I love the idea behind this album. Mixing hip-hop with Manganiyar folk is such an obvious choice I can only wonder, ‘why hasn’t it been tried earlier?’ The juxtaposition of hoary mystical traditions smack dab up against contemporary EDM sounds, the layering of righteous raps on top of Punjabi poetry and the combining of simple nomadic instruments with studio produced drum beats makes the blood race just a bit faster.
Jhalaak (Urdu: spark) is a project of Canadian-Indian DJ/rapper Ruby Singb. It is “a Sufi Hip Hop project that leans back to mystic poetry from the 13th century and rides that current into the future with global bass sounds. Spanning two continents, Jhalaak brings together the powerful sounds of Qawwali (devotional Sufi music from Pakistan and India), Hip hop, and EDM. Internationally celebrated artists Chugge Khan, Salim Khan and Khete Khan are 19th generation Rajasthani musicians from the Manganiyar tradition, steeped in the elation and ecstasy of Sufi music and poetry. Under the constellations of the 2014 summer sky, they found a kindred spirit in Canadian born Desi Hip Hop artist, multi-instrumentalist, and composer Ruby Singh. To expand the spectrum of Jhalaak, Juno and Emmy nominated producer and DJ Adham Shaikh, contributes to their hypnotic and explosive chemistry.
Made up of an ensemble of artists who have toured the world over, Jhalaak is a potent combination of musicians sparking dance floors worldwide. Chugge Khan with recent project Junun toured extensively with Radiohead, and was mentored as a young vocalist by the inimitable Ustaad Nusrat Fateh Ali Khan. Ruby Singh’s spoken word, rap and beat boxing have taken him across the globe throughout North America, Europe, and the South Asian continent, which prepared him for creating rap interpretations of these Qawwali songs that date back as far as 700 years. Six years ago they collided in Vancouver through the Indian Summer Festival and have been jumping back and forth between India and Canada ever since. Recently they have learned, through a long twist of fate, Singh’s ancestors migrated 300 years ago from the same city in Rajasthan that the Khan brothers have been living for generations. Destiny seems to have a hand in weaving this band together.” (bandcamp)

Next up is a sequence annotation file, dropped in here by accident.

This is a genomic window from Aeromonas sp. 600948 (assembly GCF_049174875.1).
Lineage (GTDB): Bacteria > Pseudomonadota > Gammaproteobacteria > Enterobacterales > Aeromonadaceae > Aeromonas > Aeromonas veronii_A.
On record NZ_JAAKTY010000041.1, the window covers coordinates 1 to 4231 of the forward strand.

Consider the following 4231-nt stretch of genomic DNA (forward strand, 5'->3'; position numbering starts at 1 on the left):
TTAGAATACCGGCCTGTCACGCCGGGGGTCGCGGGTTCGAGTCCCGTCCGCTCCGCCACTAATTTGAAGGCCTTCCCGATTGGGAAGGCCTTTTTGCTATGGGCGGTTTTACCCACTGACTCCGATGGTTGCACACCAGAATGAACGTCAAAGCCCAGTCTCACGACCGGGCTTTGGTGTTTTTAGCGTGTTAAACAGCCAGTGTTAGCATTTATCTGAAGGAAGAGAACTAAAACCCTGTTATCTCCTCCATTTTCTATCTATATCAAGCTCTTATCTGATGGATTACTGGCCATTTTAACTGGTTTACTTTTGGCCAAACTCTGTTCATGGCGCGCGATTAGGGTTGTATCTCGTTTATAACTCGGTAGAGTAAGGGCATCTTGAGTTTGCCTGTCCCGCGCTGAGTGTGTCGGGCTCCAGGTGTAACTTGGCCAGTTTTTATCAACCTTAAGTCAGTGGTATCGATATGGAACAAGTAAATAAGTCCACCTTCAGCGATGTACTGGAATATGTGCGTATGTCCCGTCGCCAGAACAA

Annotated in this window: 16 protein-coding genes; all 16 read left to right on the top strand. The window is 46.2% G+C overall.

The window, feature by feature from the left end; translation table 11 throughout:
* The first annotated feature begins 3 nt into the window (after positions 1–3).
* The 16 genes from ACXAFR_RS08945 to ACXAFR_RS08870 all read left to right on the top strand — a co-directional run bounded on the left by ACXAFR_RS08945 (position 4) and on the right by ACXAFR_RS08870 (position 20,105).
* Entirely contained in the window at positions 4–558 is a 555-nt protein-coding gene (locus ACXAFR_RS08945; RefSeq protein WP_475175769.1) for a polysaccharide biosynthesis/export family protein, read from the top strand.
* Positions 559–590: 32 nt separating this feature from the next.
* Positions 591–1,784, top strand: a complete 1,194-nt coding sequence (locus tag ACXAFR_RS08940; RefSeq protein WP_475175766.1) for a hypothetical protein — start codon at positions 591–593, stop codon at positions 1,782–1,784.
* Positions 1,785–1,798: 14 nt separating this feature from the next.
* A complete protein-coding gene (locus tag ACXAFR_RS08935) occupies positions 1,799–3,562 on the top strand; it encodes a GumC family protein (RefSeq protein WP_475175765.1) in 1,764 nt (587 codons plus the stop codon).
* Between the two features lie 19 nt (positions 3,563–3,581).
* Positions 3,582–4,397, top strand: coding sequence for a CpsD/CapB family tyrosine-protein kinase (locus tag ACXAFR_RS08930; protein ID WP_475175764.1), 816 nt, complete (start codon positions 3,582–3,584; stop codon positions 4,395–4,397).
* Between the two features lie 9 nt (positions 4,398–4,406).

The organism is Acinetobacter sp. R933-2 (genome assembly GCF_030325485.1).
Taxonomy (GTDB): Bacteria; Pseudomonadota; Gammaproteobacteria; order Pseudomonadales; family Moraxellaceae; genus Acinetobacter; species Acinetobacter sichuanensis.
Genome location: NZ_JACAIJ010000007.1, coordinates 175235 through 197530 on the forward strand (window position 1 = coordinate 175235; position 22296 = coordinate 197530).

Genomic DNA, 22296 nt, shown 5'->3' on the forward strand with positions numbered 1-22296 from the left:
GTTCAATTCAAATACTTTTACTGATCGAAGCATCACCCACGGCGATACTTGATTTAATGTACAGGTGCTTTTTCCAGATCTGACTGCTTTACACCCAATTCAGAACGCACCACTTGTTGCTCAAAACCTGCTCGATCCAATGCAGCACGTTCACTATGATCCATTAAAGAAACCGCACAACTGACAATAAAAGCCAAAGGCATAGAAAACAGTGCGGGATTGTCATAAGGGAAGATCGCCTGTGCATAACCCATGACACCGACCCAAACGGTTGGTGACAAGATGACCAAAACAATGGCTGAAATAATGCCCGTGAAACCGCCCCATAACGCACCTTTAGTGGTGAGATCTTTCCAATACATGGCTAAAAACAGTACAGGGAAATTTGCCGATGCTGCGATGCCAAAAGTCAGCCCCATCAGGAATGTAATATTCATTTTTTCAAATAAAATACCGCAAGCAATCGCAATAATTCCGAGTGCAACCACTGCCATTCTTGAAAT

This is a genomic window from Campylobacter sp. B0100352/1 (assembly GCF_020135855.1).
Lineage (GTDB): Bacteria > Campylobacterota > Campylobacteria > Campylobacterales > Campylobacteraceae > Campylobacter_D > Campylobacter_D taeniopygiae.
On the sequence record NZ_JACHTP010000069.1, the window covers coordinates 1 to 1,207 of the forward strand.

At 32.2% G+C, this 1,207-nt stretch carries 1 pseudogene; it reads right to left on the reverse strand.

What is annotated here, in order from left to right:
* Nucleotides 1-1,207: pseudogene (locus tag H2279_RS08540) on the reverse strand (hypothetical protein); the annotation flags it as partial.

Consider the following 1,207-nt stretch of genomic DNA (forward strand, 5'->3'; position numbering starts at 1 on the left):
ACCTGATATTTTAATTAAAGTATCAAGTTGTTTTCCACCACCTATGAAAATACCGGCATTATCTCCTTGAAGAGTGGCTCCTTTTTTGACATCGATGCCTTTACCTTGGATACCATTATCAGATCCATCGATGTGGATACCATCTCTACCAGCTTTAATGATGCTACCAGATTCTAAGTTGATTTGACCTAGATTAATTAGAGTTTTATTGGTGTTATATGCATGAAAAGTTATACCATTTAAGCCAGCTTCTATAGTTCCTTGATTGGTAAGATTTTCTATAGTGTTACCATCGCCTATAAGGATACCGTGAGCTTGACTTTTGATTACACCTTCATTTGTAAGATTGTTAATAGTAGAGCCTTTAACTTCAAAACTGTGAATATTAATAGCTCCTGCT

As I said, I love the ‘idea’ of Mr Singh’s project more than I like the execution of it. Which is a pity because there is a lot to really like here. The song selection for example is excellent. Many are qawwalis made famous by Nusrat Fateh Ali Khan and harken back to his early 1990s collaborations with Michael Brooks and Peter Gabriel. Then there’s the sonics themselves: a superb blending of contemporary mostly machine generated beats with traditional acoustic instruments from the desert regions of western India/eastern Pakistan–morchang, sarangi, bansuri, various percussion. Everything works very well together.
What doesn’t work well, sadly, is the singing of the Manganiyar artists. Based on the evidence here they are quite uncomfortable in this setting; they never find their place. They never feel free to really let loose and at the same time struggle to be contained within the hip hop / studio environment. At first I thought Singh was trying to get something akin to a jazz feel from them but quickly changed my mind. These obviously talented and powerful singers were just not interested. Or perhaps they didn’t have the time to dedicate to finding their groove but by the time the beautiful Sanu ek Pal Chain na Ave comes along the singer is so off tune as to be singing in another country. Its unlistenable.
So sad becuase clearly the concept is a worthy one. The songs are proven winners and the singers themselves some of the most potent and accomplished in the world. But the lack of attention to getting them to sing in tune completely undermines the whole project. This is a fire that has no spark.
01 Akhiyan _ No Peace in my Sight
02 Mustt Mustt _ Enrapture
03 Jhalaak _ Spark
04 Woh Hata Rahe Hain Parda _ Lift the Veils
05 Challa _ The Beloved Wanderer
06 Maki Madni _ The Last Prophet
07 Kise Da Yaar Na Vichre _ The Lost Beloved
08 Main Naraye Mastana _ Herald of the Ecstatic
09 Sanu Ek Pal Chain Na Ave _ No Sliver of Peace